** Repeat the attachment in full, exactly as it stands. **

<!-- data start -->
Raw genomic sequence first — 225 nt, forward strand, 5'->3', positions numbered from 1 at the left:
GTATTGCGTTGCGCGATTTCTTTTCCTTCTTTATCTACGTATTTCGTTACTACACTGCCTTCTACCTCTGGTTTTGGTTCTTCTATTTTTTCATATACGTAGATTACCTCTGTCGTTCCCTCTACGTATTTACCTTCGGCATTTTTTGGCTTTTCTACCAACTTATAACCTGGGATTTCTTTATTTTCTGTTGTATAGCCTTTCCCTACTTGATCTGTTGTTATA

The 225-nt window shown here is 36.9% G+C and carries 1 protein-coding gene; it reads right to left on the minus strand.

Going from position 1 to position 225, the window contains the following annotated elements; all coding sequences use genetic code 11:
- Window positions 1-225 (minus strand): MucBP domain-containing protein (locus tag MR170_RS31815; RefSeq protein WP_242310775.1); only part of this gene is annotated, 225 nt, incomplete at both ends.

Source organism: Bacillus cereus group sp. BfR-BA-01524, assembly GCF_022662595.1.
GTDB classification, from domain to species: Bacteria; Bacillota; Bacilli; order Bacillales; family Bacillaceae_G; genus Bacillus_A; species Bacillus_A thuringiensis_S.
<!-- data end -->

Raw genomic sequence first — 225 nt, forward strand, 5'->3', positions numbered from 1 at the left:
GTATTGCGTTGCGCGATTTCTTTTCCTTCTTTATCTACGTATTTCGTTACTACACTGCCTTCTACCTCTGGTTTTGGTTCTTCTATTTTTTCATATACGTAGATTACCTCTGTCGTTCCCTCTACGTATTTACCTTCGGCATTTTTTGGCTTTTCTACCAACTTATAACCTGGGATTTCTTTATTTTCTGTTGTATAGCCTTTCCCTACTTGATCTGTTGTTATA

The 225-nt window shown here is 36.9% G+C and carries 1 protein-coding gene; it reads right to left on the minus strand.

Going from position 1 to position 225, the window contains the following annotated elements; all coding sequences use genetic code 11:
- Window positions 1-225 (minus strand): MucBP domain-containing protein (locus tag MR170_RS31815; RefSeq protein WP_242310775.1); only part of this gene is annotated, 225 nt, incomplete at both ends.

Source organism: Bacillus cereus group sp. BfR-BA-01524, assembly GCF_022662595.1.
GTDB classification, from domain to species: Bacteria; Bacillota; Bacilli; order Bacillales; family Bacillaceae_G; genus Bacillus_A; species Bacillus_A thuringiensis_S.